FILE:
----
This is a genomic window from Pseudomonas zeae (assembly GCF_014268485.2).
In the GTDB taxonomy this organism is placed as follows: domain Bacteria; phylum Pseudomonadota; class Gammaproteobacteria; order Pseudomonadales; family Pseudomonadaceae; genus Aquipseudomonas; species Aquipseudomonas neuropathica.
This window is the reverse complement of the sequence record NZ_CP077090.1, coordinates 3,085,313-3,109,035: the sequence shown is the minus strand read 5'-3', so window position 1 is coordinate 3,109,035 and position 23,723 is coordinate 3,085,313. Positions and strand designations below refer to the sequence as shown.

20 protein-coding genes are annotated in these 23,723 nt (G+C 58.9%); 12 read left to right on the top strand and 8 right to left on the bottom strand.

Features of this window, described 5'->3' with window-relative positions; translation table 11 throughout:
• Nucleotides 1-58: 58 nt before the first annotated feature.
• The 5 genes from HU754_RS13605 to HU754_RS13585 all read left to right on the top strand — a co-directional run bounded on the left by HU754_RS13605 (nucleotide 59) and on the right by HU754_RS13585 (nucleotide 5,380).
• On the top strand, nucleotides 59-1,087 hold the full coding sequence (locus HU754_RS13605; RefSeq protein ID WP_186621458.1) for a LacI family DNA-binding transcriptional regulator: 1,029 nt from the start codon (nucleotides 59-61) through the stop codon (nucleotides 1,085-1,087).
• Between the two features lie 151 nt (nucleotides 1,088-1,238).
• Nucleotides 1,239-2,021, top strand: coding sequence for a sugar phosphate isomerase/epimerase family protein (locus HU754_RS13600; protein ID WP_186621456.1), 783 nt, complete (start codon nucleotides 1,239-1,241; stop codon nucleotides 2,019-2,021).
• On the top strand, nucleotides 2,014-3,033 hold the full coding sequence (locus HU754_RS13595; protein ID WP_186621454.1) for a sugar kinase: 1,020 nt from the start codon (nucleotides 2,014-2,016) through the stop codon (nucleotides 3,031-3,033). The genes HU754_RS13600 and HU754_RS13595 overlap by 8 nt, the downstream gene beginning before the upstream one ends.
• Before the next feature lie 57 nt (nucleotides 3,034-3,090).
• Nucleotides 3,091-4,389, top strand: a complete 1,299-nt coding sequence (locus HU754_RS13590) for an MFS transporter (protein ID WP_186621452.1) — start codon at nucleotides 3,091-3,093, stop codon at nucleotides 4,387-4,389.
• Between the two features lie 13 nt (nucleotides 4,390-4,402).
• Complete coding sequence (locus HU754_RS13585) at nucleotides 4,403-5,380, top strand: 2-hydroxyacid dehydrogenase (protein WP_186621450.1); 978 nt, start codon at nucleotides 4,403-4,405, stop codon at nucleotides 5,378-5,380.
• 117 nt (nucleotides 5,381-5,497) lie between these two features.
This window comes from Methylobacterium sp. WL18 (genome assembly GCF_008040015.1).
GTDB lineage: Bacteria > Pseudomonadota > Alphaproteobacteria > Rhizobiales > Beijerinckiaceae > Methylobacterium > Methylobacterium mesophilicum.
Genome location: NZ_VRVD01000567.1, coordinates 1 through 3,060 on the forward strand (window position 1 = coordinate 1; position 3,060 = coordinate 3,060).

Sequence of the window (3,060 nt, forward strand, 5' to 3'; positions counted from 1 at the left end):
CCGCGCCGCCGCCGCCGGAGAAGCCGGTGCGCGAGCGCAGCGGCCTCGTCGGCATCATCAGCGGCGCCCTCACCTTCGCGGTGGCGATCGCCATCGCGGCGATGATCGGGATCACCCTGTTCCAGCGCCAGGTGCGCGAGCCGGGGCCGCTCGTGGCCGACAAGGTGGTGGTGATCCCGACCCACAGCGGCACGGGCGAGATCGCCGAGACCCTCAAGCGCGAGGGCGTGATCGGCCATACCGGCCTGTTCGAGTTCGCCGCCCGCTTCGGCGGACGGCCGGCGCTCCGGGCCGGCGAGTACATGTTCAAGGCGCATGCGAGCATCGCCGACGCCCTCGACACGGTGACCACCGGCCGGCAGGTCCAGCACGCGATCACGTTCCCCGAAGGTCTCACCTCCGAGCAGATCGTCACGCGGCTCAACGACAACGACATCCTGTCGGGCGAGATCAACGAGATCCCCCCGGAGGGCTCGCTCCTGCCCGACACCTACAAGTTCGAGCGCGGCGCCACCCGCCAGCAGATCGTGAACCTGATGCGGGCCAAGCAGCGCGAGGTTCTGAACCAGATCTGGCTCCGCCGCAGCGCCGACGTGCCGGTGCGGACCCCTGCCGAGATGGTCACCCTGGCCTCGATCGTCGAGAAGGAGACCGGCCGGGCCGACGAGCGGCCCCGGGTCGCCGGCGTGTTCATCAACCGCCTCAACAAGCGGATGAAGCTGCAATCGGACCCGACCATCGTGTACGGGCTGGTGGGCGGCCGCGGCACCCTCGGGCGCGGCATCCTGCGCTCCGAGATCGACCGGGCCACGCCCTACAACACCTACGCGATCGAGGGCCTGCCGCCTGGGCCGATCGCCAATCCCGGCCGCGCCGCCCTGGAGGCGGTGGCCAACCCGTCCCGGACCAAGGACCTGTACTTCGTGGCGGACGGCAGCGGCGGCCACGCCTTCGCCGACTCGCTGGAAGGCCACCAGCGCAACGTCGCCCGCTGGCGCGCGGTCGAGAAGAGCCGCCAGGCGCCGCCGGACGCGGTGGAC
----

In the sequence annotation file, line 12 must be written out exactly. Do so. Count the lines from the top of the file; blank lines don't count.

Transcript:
• Before the next feature lie 57 nt (nucleotides 3,034-3,090).